Safety/Working Safely

Introduction

Safety, security and responsible conduct

iGEM's Rules of Conduct require teams to be safe, secure and responsible in their biological engineering. Because you are members of the synthetic biology community, you are responsible for living up to the trust placed in you to design, build, and share biological devices.

Working safely and securely is a core element of responsible research and innovation. iGEM teams are expected to consider potential risks to themselves, their colleagues communities and the environment. Teams are also expected to manage any risks, including from accidents (through biosafety procedures and practices) and from deliberate misuse (through dual-use and biosecurity procedures and practices).


Watch the Responsible Conduct in Synthetic Biology video on YouTube. ⇗

iGEM believes in addressing safety and security issues throughout the competition lifecycle. iGEM teams are expected to update and revise their risk assessments as their projects evolve and to review and revise the risk management measures they are using. iGEM's safety and security programme is based around safe and secure Project Design, Laboratory Work, and Transfer Practices.

What is safety and security?

What is safety?

In iGEM, safety, or biosafety, covers the procedures, practices or other measures used to manage risks from accidental exposure or release. They protect people from bad bugs.

What is security?

In iGEM, security, or biosecurity, covers the procedures, practices or other measures used to manage risks from deliberate exposure or release. They protect bugs from bad people.

What is dual-use?

In iGEM, dual-use covers the procedures, practices or other measures used to manage risks that others may misuse your ideas, information or materials to cause harm.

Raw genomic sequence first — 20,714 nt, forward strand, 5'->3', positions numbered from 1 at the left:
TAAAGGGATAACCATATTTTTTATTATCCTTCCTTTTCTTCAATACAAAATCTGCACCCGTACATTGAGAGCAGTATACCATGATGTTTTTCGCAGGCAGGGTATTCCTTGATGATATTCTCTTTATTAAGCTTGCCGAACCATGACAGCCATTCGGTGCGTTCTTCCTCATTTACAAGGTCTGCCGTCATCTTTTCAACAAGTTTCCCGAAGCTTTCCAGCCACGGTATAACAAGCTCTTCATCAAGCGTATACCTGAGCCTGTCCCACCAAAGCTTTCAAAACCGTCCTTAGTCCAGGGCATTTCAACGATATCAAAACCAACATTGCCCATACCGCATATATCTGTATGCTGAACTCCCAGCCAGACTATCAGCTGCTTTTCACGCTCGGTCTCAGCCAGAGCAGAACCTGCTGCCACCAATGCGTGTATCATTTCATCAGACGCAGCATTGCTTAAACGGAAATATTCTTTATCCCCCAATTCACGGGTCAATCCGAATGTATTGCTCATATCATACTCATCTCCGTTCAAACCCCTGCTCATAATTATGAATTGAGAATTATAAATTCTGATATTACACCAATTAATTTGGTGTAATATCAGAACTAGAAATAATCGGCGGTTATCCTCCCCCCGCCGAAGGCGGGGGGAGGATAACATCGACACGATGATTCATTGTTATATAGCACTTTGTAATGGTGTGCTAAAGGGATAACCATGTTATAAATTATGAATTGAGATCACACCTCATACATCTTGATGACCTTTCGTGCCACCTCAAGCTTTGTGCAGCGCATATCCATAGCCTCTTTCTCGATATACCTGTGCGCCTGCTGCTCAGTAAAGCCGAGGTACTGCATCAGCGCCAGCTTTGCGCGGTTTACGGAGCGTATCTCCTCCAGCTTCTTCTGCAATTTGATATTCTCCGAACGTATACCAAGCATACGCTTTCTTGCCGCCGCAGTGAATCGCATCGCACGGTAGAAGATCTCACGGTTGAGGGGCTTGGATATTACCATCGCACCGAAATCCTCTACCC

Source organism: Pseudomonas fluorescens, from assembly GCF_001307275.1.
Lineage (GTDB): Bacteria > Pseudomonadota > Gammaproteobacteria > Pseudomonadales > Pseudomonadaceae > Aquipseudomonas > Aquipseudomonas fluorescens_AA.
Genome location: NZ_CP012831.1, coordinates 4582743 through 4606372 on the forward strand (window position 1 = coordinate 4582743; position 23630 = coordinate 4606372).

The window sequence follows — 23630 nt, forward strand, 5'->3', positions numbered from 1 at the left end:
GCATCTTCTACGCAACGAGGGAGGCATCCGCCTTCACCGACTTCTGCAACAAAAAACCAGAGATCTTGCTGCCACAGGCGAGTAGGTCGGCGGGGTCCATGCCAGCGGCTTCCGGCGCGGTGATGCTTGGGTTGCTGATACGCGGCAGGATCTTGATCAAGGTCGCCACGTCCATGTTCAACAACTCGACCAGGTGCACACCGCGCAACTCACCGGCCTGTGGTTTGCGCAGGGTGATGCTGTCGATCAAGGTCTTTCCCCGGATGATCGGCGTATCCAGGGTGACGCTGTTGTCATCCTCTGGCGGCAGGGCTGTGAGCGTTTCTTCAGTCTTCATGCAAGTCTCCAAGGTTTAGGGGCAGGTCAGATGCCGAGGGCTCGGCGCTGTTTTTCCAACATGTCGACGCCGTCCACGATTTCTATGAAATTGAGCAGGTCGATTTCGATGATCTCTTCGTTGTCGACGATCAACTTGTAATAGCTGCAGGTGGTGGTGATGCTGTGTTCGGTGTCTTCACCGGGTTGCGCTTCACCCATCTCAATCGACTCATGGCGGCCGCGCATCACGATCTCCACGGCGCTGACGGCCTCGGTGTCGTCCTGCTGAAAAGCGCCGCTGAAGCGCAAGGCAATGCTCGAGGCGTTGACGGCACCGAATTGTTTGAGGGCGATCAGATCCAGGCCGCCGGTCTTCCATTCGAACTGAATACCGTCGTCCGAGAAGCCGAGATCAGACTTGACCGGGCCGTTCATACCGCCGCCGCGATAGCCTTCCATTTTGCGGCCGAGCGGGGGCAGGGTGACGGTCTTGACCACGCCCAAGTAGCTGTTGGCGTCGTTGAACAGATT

Safe and secure project design

Be a responsible engineer!

As part of the process of designing your project you need to think about any potential risks to you, your colleagues, communities, or the environment. For example, the 2016 Arizona State team won a Safety and Security Commendation for developing a white paper on context specific risks.

You will need to identify what procedures, practices or containment measures are needed to manage those risks. For example, the 2012 Paris Bettencourt team won a Safety and Security Commendation for developing a three-level containment system. Members of our community have reviewed some useful tools, such as biosafety systems constructed, either to prevent survival of bacteria outside the lab or to hinder horizontal or vertical gene transfer.

You might need to redesign your projects to avoid some of those risks. For example, the 2014 Aachen team won a Safety and Security Commendation for designing safety into their project and demonstrating their precautions worked.

You might need to think about how others might misuse your project to cause harm. For example, the 2018 Bielefeld-CeBiTec team won a Safety and Security Commendation for considering how their project to reclaim previous metals from discarded electronics could be misused to damage electronics still in use.

To support you, we provide guidance and tools on risk assessment. You can find links to external resources and we are working with experts around the world to create our own risk assessment tool.

You need to record the risks you identify and the measures you are using to manage them in your Safety and Security Form. As your project evolves, the possible risks connected to it can also change. You will need to review and update your Safety and Security Form regularly. This is why is the form is considered a work in progress until it is submitted by your PI prior to the Jamboree.

You will also need to think carefully about what would happen if you completely "finished" your project, and turned it into a product that real people use. What effects might it have in the real world?

Here are some questions to get you started:

  • Who will use your product? What opinions do these people have about your project?
  • Where will your product be used? On a farm, in a factory, inside human bodies, in the ocean?
  • If your product is successful, who will receive benefits and who will be harmed?